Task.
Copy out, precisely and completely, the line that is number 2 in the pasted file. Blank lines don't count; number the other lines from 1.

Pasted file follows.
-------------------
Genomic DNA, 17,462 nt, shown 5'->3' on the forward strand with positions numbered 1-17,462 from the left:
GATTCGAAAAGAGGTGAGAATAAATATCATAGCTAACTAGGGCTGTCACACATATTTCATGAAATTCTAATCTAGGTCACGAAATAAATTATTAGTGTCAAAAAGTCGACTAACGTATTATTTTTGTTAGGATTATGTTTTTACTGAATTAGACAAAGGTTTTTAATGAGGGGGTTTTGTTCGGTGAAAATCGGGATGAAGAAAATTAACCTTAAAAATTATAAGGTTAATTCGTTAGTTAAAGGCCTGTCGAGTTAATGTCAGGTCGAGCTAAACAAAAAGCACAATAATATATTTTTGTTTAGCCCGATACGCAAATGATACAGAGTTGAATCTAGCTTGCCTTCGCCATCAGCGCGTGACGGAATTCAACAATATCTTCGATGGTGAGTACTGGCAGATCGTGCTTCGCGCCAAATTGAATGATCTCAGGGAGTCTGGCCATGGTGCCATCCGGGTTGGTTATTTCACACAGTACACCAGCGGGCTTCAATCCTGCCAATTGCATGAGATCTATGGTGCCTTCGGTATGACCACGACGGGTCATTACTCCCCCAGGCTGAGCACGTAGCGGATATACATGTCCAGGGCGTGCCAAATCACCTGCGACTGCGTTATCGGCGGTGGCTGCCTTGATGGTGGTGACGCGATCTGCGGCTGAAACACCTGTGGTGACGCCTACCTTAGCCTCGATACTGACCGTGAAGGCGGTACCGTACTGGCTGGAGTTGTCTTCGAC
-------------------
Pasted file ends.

GATTCGAAAAGAGGTGAGAATAAATATCATAGCTAACTAGGGCTGTCACACATATTTCATGAAATTCTAATCTAGGTCACGAAATAAATTATTAGTGTCAAAAAGTCGACTAACGTATTATTTTTGTTAGGATTATGTTTTTACTGAATTAGACAAAGGTTTTTAATGAGGGGGTTTTGTTCGGTGAAAATCGGGATGAAGAAAATTAACCTTAAAAATTATAAGGTTAATTCGTTAGTTAAAGGCCTGTCGAGTTAATGTCAGGTCGAGCTAAACAAAAAGCACAATAATATATTTTTGTTTAGCCCGATACGCAAATGATACAGAGTTGAATCTAGCTTGCCTTCGCCATCAGCGCGTGACGGAATTCAACAATATCTTCGATGGTGAGTACTGGCAGATCGTGCTTCGCGCCAAATTGAATGATCTCAGGGAGTCTGGCCATGGTGCCATCCGGGTTGGTTATTTCACACAGTACACCAGCGGGCTTCAATCCTGCCAATTGCATGAGATCTATGGTGCCTTCGGTATGACCACGACGGGTCATTACTCCCCCAGGCTGAGCACGTAGCGGATATACATGTCCAGGGCGTGCCAAATCACCTGCGACTGCGTTATCGGCGGTGGCTGCCTTGATGGTGGTGACGCGATCTGCGGCTGAAACACCTGTGGTGACGCCTACCTTAGCCTCGATACTGACCGTGAAGGCGGTACCGTACTGGCTGGAGTTGTCTTCGAC